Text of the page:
The above photo is of one side of our short, eastern hedge. Facing west, it's in full sun most of the day. You can imagine that in 100 degree weather with high humidity, it takes special plants indeed to not only survive but thrive.
One of those plants is Butterfly Bush, also known as Butterfly Clerodendrum.
Native to eastern Africa, its botanical name seems to be rapidly evolving. It's gone from Clerodendrum ugandense to Clerodendrum myricoides 'Ugandense' to Rotheca myricoides in a little over 100 years. Since there are other plants called "Butterfly Bush", I prefer the common name "Butterfly Clerodendrum. But both are fitting names. Not only does it attract pollinators such as bees and butterflies, the flowers look like small, adorable butterflies.
Isn't that sweet? Our Butterfly Clerodendrum is taller than me - probably about 7' high and 3' wide. I must say, it's the tallest one I've ever seen. I'm used to seeing them around four or five feet tall. It would be wider if it had room and shorter if I'd gotten around to pruning it sooner. I'm not going to do anything drastic right now, though. It's just too hot. While all of the eastern hedge is persevering, it does not need the challenge of extra stress.
Tough as it is, Butterfly Clerodendrum does have a few simple requirements. While it's fine with full sun, it does better with a little shade, especially in summer. It's not completely drought tolerant, but only requires average watering. And while it prefers a loamy soil, it is willing to negotiate.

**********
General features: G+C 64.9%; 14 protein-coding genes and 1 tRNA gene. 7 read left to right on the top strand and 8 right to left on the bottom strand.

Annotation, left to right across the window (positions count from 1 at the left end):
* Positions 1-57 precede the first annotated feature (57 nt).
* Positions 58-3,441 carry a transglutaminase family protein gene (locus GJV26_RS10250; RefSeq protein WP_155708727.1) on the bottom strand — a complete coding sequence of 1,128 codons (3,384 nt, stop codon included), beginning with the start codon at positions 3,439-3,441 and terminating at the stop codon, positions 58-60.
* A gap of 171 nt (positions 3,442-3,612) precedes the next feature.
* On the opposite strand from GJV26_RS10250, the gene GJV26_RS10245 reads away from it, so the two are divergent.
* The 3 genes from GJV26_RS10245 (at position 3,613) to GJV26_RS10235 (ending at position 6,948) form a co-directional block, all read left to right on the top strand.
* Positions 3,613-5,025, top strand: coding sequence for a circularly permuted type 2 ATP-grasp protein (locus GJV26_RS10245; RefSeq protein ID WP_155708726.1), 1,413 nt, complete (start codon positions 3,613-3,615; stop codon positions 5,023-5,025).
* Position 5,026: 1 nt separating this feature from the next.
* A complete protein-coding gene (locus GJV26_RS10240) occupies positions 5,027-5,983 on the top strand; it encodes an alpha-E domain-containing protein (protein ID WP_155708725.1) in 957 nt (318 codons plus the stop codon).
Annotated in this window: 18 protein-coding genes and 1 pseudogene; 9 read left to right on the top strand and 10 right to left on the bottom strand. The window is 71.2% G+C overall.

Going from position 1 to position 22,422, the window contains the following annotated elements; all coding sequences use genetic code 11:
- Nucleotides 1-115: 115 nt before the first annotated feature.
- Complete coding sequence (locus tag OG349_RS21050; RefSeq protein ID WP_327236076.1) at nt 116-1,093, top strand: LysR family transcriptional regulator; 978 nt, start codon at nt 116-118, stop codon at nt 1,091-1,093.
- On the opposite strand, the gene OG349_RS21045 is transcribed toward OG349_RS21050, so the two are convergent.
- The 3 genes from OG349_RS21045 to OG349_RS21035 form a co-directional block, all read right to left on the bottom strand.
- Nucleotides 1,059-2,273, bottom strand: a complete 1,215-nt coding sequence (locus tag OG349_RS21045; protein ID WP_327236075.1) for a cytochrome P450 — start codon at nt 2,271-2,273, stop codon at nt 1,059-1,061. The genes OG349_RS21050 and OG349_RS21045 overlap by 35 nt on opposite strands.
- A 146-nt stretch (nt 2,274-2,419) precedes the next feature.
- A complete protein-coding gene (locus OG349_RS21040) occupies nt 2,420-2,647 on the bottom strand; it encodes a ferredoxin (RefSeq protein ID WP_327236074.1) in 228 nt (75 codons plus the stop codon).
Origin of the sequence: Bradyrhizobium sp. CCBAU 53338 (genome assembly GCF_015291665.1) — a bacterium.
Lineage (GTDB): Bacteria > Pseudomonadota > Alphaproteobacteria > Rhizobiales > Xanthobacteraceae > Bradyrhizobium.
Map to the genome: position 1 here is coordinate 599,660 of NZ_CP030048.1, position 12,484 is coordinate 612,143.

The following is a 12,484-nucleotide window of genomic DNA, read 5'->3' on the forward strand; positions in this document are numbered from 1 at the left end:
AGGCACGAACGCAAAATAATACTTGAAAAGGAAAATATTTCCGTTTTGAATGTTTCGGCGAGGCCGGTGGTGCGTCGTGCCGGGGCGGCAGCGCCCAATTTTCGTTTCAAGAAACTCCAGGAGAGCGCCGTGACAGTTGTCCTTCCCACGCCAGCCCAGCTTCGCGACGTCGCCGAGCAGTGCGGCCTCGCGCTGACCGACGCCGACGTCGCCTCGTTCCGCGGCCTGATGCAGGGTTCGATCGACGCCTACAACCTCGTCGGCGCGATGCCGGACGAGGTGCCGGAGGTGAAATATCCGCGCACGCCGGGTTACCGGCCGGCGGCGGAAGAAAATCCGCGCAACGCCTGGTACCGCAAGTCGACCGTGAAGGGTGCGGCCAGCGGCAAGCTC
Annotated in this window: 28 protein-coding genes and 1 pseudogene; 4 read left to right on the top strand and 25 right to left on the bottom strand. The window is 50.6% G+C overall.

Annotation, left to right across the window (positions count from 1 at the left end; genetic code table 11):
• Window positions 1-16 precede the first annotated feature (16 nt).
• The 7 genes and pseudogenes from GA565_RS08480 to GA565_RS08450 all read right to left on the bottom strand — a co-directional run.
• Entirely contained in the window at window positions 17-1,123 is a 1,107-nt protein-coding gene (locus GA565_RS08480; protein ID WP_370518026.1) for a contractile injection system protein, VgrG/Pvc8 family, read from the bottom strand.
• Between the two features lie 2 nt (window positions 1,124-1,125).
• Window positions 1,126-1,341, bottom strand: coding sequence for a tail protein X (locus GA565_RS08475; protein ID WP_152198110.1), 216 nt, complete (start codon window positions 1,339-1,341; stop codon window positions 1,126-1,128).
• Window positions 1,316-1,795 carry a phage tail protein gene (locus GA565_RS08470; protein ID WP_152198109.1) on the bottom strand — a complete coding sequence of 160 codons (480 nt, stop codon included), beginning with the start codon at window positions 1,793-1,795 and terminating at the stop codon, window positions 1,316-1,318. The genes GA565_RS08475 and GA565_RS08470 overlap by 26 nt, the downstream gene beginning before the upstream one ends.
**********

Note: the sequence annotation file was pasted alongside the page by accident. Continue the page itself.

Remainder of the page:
It will bloom until the first frost. In a very mild winter, it might remain evergreen, but it usually dies to the ground and pops back up in spring.
From past experience, I have reason to expect our plant to be covered in small, butterfly-like blooms this autumn.
You should get one. :) Happy Gardening!
Hello, August. Dukes up!
I did not mean to boycott the garden this year. I really didn't. But I had a rude bout with Covid and then got super busy, so it was sort of left on its own for a month, give or take.
Things are getting big out there. The weeds would take over -- they're making some headway -- but so far perennials that I've planted prevail. That's without any help from this gardener and that's saying something.
The tomato plants have ceased production. I've always pulled them in the past, but they've remained healthy this year, so I might try to give them a severe but careful pruning and see what happens. I say "try" because, well, who knows what might happen.
On the other hand, peppers that have received enough water are producing a lot. Those that have received sparse watering, not so much. As I mentioned, I haven't been working in the garden and our sprinkler system still needs improvement. Not everything is getting enough water.
But for the most part, there's abundant growth out there.
Hooray? Yikes? Both!
Since I'm not doing my traditional, intentional boycott (July through September), I do hope to get out there soon to tidy things up.
It's hot, humid, and buggy, but I still love it.
For years, my husband and I worked at creating a series of gardens on our four-acre lot in a rural, Texas subdivision west of Houston. I have to say, it was a fantastic experience. Now, I have a pocket garden on a golf course.
From me to you with a smile.